CMPSCI 187: Programming With Data Structures

David Mix Barrington

Fall, 2012

Programming Project #4: A Survey of Continents

Originally posted 25 October 2012, due at 11:59 p.m. EDT on Monday 5 November 2012, by placing .java files in a subdirectory of your cs187 directory on your edlab account, called proj4. For more information on accessing the edlab, see here or ask in discussion section.

Goals of this project:

  1. Write a program using queues to solve a search problem.
  2. Write a program using lists to determine the high, low, and average values of several parameters of randomly generated objects.

Questions and answers about this project are collected here.

In Project 3, you extended the Grid class from Section 4.4 of DJW to make a MapGrid class supporting a method continentMap, which returns a map of the grid indicating to which continent each square belongs.

That project originally contained two other tasks, to create a method capitalMap, which returns a map with squares assigned to continents and a centrally located capital square chosen for each map, and to create a method continentTable, which returns a formatted table with the name, capital location, and size of each continent. Here the "size" means the distance from the capital to the farthest square on the continent, measured by paths of north-east-south-west steps using only land squares. The capital was chosen to minimize this distance.

Your first two tasks for this project are to complete those two remaining tasks from Project 3, which you can read about there. Please include copies of all the classes you need in your proj4 directory so we may test your code there.

The remaining tasks will involve the use of lists. What I want is to run some experiments on the range of MapGrid objects we can get by varying the initial seed. Here's the facts I want:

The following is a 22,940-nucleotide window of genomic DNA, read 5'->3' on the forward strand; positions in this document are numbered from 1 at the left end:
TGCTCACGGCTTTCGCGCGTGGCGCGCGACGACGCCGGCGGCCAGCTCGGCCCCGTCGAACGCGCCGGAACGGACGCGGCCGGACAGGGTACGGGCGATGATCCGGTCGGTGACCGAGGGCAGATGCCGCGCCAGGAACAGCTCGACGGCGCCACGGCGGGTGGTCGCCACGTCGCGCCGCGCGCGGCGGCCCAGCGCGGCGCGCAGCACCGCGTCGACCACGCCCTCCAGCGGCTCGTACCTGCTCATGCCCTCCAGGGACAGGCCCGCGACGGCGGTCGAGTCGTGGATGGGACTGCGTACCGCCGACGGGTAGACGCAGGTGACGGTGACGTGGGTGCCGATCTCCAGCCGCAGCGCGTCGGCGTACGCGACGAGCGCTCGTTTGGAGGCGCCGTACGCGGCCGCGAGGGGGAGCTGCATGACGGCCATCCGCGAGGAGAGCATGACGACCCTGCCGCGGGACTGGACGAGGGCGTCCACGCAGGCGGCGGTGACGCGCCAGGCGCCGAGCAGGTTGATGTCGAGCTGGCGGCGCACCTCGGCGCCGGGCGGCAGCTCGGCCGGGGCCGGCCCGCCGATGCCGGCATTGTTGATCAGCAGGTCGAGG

1. For a MapGrid with 10 rows, 40 columns, and a percentage of 30, how many continents do we get? You should have methods highNumConts, lowNumConts, and AveNumConts, each in the MapGrid class. The first two each return a MapGrid object and the third returns a double value. They each take five int parameters: rows, cols, percentage, lowSeed, and highSeed. The MapGrid objects they return are taken from the MapGrids with that many rows, that many columns, that percentage, and seeds in the range from lowSeed to highSeed, inclusive. The three methods give the MapGrid with the most continents, the MapGrid with the fewest continents, and the average number of continents for that set of MapGrids.
  2. Repeat for the three methods highLargestCont, lowLargestCont, and AveLargestCont, where "largestCont" refers to the size (as defined above) of the largest continent in the grid. Again the first two methods each return a MapGrid object and the third returns a double value.
  3. (suggested by a student in lecture) If we keep the rows at 10 and the columns at 40 but vary the percentage, the two statistics aveNumConts and aveLargestCont vary as well. At percentage 0, both are 0. The number of continents goes up at the start and then back down to 1 by percentage 100. A student asserted in lecture that the peak came at percentage 30 -- is this exactly true? The size of the largest continent goes up, and is going to be about 25 at the end. But at percentages like 90, where there will probably be one continent with a bunch of lakes in it, is it ever higher than the percentage 100 value?

    Your third task is to write a method percentageTable that takes parameters rows, cols, lowSeed, and highSeed and lists the values of those two methods for all percentages from 0 through 100, using the seeds in the given range.

The natural way to find the low and high MapGrids, and to compute the average, is to put all the MapGrids in a list of MapGrids, then traverse the list with an iterator (or a DJW reset/getNext loop) processing each element to get the final values.

You should put your classes in your EdLab space, in a directory called "cs187/proj4", and test the behavior with a main method or a driver class. (We will test the code with our own driver class.)

If you create your code within Eclipse (which we encourage but don't require), you will want to ignore the warning message that says "The use of the default package is discouraged". Bear in mind that if you make the mistake of declaring your class in a package, our driver class will not see it (since it will not be in a package) and we won't be able to test your code.

Last modified 25 October 2012